Senior Health

By: Liz Ward
As a senior, a healthy lifestyle becomes crucial. However, you may not know what exactly is healthy for your changing body. Learn about senior health. See more pictures of healthy aging.

First, the good news: With advances in science and technology, the average life expectancy for Americans has jumped up by about 25 years. In fact, the fastest growing segment of the population is the 85-plus age group. Unfortunately, this longevity comes with a price.

As you age, you become increasingly susceptible to chronic illness, including heart disease, osteoporosis, cancer, and arthritis. And while advances in the healthcare industry can help fend off diseases and other consequences of aging, medicine alone is not enough.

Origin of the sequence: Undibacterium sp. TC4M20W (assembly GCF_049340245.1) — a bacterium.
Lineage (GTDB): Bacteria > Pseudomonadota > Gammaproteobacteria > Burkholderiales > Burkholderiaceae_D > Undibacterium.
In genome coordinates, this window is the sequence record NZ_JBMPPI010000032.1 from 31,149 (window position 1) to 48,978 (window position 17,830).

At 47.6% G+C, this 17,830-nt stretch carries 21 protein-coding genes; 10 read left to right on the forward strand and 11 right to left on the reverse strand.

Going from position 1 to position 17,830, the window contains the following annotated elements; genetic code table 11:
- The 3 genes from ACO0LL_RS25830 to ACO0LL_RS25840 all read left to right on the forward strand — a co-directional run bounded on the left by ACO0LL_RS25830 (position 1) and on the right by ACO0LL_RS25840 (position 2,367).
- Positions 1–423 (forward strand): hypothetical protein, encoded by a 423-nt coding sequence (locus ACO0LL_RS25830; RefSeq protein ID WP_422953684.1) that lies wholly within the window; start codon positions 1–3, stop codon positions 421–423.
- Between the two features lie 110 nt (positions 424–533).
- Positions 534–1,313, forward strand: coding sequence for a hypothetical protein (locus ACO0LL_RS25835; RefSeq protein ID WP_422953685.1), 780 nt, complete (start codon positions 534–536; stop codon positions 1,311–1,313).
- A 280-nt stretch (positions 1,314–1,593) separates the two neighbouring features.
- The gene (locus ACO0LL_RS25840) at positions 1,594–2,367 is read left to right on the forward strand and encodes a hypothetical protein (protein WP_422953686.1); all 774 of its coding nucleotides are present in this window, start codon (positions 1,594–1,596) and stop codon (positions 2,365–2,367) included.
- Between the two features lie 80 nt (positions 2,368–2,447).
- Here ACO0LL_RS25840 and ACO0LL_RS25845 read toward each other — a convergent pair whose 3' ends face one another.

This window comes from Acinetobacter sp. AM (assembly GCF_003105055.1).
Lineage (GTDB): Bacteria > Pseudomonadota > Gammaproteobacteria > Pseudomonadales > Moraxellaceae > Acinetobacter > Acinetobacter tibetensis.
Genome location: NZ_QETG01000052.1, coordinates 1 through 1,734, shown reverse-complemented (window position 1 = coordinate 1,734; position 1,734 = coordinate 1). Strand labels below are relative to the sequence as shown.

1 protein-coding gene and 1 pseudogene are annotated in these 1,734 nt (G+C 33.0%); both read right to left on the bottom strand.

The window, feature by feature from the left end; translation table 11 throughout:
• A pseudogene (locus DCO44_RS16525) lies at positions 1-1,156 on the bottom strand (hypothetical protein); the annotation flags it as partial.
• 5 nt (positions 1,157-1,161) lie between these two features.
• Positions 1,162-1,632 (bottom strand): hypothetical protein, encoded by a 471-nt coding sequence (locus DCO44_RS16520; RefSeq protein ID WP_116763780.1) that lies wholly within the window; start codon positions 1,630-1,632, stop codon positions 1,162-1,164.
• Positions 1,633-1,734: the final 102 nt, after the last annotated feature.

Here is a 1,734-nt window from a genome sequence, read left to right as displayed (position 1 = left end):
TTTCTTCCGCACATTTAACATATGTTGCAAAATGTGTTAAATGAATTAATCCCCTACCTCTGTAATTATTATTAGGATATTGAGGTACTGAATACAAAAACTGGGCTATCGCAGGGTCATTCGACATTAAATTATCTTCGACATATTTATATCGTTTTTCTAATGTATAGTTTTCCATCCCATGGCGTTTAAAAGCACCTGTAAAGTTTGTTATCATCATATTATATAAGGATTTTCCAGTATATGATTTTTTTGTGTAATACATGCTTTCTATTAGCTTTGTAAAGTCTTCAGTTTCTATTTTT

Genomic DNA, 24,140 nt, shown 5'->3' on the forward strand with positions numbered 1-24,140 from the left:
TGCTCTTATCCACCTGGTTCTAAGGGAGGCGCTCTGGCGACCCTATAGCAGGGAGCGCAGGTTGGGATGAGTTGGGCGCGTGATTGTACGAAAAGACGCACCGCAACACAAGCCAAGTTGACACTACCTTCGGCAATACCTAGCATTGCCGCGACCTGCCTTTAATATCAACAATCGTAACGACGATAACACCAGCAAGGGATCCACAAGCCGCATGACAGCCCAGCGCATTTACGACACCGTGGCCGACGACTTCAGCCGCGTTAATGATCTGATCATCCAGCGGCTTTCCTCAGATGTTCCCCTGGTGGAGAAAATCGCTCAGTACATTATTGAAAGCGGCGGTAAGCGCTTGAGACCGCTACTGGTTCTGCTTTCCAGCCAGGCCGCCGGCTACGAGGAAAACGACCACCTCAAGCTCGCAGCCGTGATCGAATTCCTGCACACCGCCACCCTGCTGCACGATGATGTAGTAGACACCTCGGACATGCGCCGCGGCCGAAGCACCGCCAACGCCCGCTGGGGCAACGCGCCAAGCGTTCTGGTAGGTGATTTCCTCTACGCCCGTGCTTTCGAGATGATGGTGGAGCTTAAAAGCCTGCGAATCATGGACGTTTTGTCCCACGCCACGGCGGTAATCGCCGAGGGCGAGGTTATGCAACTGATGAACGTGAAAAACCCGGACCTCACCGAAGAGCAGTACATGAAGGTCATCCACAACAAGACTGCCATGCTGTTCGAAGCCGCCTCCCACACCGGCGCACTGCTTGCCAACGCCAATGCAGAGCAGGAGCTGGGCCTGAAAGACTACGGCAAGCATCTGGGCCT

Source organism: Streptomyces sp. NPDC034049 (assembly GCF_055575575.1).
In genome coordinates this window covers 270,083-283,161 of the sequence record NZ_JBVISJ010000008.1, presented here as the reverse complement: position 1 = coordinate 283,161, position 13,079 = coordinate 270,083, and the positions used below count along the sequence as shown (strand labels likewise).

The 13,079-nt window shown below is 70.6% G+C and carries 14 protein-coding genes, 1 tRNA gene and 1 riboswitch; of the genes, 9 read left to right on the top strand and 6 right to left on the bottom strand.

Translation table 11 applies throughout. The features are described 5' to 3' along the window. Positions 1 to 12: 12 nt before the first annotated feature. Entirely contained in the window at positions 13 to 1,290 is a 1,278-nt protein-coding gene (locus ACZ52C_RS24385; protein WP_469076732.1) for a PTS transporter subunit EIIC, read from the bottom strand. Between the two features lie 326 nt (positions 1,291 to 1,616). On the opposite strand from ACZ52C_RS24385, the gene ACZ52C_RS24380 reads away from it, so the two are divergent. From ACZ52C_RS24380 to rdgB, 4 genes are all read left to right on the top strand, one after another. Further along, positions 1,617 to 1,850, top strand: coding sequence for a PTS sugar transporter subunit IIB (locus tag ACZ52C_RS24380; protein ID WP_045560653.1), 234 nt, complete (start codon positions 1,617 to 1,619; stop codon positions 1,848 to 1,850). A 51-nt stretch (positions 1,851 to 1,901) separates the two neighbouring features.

A healthy lifestyle is always your greatest asset. What you eat and drink and how physically active you are all greatly influence your risk of disease. However -- now that you're older -- your dietary needs are changing. Suddenly, nutrients that were important when you were younger can be dangerous at high doses. Also, you've probably noticed you cannot hit the gym with the same reckless abandon you had twenty years ago.

In the articles below, we have mapped out your changing nutrition needs in detailed, easy-to-understand language. We have also rated various diet plans and shown how they will work for an individual over the age of 50. Because diet and exercise go together, we've provided step-by-step instructions on how to start an exercise program that will suit your lifestyle. Finally, we will help you navigate your way through the jungle of herbs and supplements that claim to have fantastic anti-aging properties. To begin learning about your changing health needs as a senior, see: